Lilo & Stitch has been defined as a unique counter to the rest of the Disney Animation canon — to the point that’s how Disney originally sold him.
Walt Disney Animation Studios, despite jumping across space, time and setting for its various animated films, tends to adhere to a couple of specific storytelling devices and archetypes. It’s rare for a Disney film to truly escape those trappings — and even rarer for the studio to heavily lean into the more unique elements.
Lilo & Stitch‘s titular alien remains one of the Walt Disney Animation Studios canon’s most unique protagonists because of his inherently chaotic nature. In fact, it was such an ingrained aspect of the character from the get-go that, even 20 years later, the teasers pitting him against other Disney characters remain a unique highlight of the studio’s early 21st-century output.
When Lilo & Stitch was first being advertised, the Walt Disney Studio decided to play up the character’s inherent irrelevant tone. Unlike most Disney protagonists, Stich was destructive, a being of pure chaos with redundancy to get himself and others into trouble. Although the film sees Stich settle down and find peace with his newly adopted family, his portrayal as a natural troublemaker was enough of a deviation from the typical Disney protagonist of the era that the company felt it was important to highlight. And what better way to do so than to actually pit Stich against other Disney characters, giving them a perfect way to contrast Stitch against some of their other icons of the era.
Four ads released for Lilo & Stitch saw Stitch interrupt four of the animation studio’s most iconic musical moments of the era, including Ariel’s “Part of Your World” from The Little Mermaid, Beauty and Beast’s ballroom dance from Beauty and the Beast, Aladdin and Jasmine traveling through the sky in “A Whole New World” from Aladdin, and Rafiki raising up baby Simba during “Circle of Life” from The Lion King. In each short, Stitch’s presence causes chaos for the other Disney heroes. Stitch’s surfing forces Ariel to drop her song mid-lyric; his antics in the ballroom ruin the romantic evening between Beast and Belle, and Stitch’s attempts to replace Simba as king of the Pride Land is resisted. Strangely enough, the only Disney character who likes Stitch is Jasmine, who abandons her evening with Aladdin to fly off with Stitch in his ship.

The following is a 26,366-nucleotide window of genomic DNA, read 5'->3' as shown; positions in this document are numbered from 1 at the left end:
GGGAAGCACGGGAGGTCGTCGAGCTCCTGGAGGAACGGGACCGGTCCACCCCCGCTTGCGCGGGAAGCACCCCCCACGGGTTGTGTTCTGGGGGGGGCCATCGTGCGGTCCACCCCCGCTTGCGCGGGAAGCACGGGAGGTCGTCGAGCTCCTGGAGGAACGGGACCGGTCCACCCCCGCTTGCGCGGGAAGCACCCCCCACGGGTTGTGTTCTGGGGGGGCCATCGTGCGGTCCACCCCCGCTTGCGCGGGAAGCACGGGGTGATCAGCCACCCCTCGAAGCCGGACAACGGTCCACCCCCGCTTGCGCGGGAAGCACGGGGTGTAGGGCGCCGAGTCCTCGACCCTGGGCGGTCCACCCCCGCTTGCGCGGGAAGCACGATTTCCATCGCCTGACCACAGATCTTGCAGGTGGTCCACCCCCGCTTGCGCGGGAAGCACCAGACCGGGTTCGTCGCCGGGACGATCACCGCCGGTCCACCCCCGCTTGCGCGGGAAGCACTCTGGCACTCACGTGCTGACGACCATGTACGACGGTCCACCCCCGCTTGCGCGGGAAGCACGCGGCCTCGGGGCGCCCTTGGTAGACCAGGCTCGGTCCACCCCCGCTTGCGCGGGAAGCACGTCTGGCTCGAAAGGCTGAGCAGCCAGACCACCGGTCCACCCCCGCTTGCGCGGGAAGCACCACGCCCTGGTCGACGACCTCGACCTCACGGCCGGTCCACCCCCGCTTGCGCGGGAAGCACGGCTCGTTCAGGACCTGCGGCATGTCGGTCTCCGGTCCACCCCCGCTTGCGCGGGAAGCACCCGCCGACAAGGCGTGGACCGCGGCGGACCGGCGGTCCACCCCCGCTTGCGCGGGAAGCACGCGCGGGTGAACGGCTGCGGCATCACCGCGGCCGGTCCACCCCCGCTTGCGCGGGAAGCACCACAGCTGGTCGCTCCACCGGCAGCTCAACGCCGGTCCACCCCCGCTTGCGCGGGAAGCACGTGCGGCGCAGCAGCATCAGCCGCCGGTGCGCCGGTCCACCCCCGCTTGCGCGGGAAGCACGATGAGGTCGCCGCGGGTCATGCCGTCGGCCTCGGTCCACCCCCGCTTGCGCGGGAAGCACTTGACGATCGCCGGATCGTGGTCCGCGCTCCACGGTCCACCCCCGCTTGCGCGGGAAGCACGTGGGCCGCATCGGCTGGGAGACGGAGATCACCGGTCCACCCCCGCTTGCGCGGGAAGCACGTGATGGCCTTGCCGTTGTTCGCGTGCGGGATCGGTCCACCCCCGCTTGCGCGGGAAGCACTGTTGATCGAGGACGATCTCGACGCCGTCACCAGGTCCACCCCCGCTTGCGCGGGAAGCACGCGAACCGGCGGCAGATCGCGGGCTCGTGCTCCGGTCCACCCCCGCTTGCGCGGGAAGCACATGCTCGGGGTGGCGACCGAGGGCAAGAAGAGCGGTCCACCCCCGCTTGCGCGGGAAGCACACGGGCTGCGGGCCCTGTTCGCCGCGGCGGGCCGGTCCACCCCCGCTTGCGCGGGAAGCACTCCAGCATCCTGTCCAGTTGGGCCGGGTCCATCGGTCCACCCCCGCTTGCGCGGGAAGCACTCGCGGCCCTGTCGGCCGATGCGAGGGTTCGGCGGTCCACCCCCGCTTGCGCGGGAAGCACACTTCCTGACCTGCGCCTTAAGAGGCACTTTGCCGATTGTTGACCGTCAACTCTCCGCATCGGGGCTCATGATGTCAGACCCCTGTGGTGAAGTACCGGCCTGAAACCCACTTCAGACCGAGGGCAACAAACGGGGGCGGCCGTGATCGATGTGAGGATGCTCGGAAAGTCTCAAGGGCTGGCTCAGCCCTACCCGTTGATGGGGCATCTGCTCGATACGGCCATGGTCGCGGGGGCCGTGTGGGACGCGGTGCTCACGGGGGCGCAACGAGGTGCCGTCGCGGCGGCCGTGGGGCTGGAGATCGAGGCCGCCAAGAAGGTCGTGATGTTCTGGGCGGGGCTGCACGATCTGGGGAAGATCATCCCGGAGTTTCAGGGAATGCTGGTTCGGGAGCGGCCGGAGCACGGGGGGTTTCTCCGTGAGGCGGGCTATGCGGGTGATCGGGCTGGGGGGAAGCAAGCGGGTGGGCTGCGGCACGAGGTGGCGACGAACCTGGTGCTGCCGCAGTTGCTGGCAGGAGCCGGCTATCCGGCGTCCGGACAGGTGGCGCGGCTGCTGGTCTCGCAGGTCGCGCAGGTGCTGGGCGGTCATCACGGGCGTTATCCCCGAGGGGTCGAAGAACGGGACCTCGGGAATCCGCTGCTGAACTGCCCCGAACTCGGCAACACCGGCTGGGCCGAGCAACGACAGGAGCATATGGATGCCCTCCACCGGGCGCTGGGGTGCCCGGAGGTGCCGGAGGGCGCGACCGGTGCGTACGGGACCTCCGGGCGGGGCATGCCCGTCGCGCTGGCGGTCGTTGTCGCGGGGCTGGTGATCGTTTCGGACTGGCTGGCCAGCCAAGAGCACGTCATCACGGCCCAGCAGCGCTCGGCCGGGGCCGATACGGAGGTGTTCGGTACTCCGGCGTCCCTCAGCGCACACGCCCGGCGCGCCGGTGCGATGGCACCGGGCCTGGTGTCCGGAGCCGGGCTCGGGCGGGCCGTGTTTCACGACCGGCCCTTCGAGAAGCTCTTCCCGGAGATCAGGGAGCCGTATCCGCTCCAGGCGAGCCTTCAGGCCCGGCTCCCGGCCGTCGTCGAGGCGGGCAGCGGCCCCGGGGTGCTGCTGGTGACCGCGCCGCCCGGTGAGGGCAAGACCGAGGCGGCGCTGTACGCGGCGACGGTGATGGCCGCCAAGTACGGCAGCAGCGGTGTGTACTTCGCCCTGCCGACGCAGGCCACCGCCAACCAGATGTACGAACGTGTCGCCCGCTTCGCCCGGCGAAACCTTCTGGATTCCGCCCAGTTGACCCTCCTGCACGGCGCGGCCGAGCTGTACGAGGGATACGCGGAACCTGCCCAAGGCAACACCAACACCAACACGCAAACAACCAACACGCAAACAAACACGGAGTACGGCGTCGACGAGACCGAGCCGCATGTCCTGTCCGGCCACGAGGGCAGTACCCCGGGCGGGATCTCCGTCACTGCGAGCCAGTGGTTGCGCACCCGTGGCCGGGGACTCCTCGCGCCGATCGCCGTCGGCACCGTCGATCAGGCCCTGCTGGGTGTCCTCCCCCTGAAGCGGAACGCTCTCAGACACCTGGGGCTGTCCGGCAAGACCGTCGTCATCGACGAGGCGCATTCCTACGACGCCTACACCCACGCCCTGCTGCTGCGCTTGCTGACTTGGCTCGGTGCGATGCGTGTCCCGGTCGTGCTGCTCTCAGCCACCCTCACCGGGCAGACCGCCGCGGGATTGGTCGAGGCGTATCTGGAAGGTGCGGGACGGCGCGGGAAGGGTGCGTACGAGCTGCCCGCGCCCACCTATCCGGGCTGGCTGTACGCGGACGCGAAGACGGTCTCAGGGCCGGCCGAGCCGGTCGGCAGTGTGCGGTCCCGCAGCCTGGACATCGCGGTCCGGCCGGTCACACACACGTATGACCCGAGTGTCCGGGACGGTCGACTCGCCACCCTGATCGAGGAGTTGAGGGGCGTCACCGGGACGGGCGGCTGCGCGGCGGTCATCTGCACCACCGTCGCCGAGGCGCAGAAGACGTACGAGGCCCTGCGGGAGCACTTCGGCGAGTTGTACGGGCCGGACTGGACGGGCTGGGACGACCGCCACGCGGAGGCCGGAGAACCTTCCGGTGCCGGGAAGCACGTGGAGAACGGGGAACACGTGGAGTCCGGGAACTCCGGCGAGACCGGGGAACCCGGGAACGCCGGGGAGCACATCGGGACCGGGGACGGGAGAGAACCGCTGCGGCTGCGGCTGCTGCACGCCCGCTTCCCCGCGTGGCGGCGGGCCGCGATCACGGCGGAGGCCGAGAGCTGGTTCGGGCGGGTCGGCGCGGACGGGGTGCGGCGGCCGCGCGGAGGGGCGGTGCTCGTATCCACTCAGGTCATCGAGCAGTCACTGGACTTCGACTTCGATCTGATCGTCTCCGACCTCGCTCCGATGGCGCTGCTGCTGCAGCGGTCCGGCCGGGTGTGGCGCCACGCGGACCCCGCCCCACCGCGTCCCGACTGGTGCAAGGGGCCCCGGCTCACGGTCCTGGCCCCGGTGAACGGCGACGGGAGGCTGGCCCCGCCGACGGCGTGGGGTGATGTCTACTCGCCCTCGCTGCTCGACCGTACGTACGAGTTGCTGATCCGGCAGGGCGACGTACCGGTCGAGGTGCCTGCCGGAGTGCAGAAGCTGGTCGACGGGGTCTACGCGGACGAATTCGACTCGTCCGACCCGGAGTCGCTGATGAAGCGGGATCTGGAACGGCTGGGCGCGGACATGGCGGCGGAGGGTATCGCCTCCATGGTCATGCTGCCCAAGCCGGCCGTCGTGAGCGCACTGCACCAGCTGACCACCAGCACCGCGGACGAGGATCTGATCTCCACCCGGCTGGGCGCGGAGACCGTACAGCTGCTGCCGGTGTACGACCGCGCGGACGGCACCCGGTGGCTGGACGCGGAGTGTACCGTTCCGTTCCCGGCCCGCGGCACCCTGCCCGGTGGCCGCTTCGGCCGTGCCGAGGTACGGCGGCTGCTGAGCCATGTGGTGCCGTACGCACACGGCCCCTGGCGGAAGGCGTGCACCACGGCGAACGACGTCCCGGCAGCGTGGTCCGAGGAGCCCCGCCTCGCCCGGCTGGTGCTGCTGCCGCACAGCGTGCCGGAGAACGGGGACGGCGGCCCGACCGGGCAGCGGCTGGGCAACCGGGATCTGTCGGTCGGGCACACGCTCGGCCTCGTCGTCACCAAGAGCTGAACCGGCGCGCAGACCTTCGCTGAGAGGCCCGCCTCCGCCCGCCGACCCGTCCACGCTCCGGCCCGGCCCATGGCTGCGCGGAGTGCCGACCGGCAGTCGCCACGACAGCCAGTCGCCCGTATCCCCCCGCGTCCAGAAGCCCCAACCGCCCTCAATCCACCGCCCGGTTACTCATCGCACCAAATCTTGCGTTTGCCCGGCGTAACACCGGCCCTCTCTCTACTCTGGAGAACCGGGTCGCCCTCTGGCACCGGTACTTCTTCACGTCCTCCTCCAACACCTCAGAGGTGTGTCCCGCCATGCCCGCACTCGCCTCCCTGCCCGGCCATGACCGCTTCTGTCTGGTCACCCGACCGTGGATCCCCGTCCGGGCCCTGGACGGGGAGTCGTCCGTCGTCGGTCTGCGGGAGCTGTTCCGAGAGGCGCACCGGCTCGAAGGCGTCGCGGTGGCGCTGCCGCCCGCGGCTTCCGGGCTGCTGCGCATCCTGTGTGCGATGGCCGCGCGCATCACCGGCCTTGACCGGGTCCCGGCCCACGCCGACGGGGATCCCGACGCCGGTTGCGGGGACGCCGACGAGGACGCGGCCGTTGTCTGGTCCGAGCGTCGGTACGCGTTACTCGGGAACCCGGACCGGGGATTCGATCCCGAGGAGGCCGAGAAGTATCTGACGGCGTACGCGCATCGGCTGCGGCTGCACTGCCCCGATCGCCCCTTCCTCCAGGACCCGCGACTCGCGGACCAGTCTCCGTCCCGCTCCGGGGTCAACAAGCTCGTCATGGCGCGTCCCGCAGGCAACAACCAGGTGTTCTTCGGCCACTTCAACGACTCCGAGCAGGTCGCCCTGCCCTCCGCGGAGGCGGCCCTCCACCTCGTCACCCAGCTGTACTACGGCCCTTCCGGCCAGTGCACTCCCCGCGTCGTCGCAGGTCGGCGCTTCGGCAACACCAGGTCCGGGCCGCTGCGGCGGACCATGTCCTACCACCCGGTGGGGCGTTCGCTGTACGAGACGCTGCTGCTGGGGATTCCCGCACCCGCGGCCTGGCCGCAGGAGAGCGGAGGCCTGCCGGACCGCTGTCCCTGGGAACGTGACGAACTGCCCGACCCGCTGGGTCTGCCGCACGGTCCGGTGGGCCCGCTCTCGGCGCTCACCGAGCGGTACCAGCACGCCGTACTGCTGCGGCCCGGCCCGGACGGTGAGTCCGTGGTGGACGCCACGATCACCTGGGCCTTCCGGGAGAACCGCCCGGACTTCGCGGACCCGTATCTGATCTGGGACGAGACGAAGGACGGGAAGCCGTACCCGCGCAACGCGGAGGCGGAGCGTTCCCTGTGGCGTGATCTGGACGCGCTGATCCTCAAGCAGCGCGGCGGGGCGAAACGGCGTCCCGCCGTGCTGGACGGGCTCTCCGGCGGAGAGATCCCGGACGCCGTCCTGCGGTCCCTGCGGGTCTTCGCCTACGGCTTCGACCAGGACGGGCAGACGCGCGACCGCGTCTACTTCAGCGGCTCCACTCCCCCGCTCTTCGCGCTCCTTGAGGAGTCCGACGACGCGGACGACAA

These ads were honestly a great idea to highlight how different Stitch really was to the rest of the Disney canon, especially at that time. Coming after the end of the Disney Renaissance Era (typically held up as 1989 to 1999 and encompassing the studio’s theatrical output from The Little Mermaid to Tarzan), the studio was caught in a period of reinvention. Stitch was exactly the breath of fresh air the studio needed, effectively a Deadpool-like, fourth-wall-breaking goofball, whose film could feel naturally unique while still adhering to many of the common storytelling tropes that occur in almost every Disney animated film. Unfortunately, Disney Animation didn’t double down on Stitch’s irrelevant attitude — with the following few years of Disney Animation being a hodgepodge of reinvented comedies like The Emperor’s New Groove, action-heavy stories targeted at male audiences like Treasure Planet, and pale imitators to the typical Disney formula like Brother Bear.
Stitch remained — and remains — a unique figure within the Disney canon because he’s a character who embraces chaos in a way few others do. There might be unpredictable sidekicks or goofball heroes, but no character has been as genuinely morally and creatively flexible as Stitch. The ads pitting him against the likes of Ariel, Aladdin and the Beast still resonate for their sheer ballistic approach to some of the company’s most iconic figures and moments. Stich can be wild in a way almost no other core-Disney canon character can be, and it all stems from the company’s willingness to let him be so chaotic and wild — something the Disney canon could honestly use a little more of.
Brandon Zachary is an Associate Writer with Comic Book Resources and has written for CBR since 2018. He covers breakouts on comics, film, television, video games, and anime. He also conducts industry interviews, is a Rotten Tomatoes certified film critic, and knows SO MUCH about the X-Men. For requests, comments, or to hear his pitch for a third Avatar series that incorporates robots, you can contact him through firstname.lastname@example.org.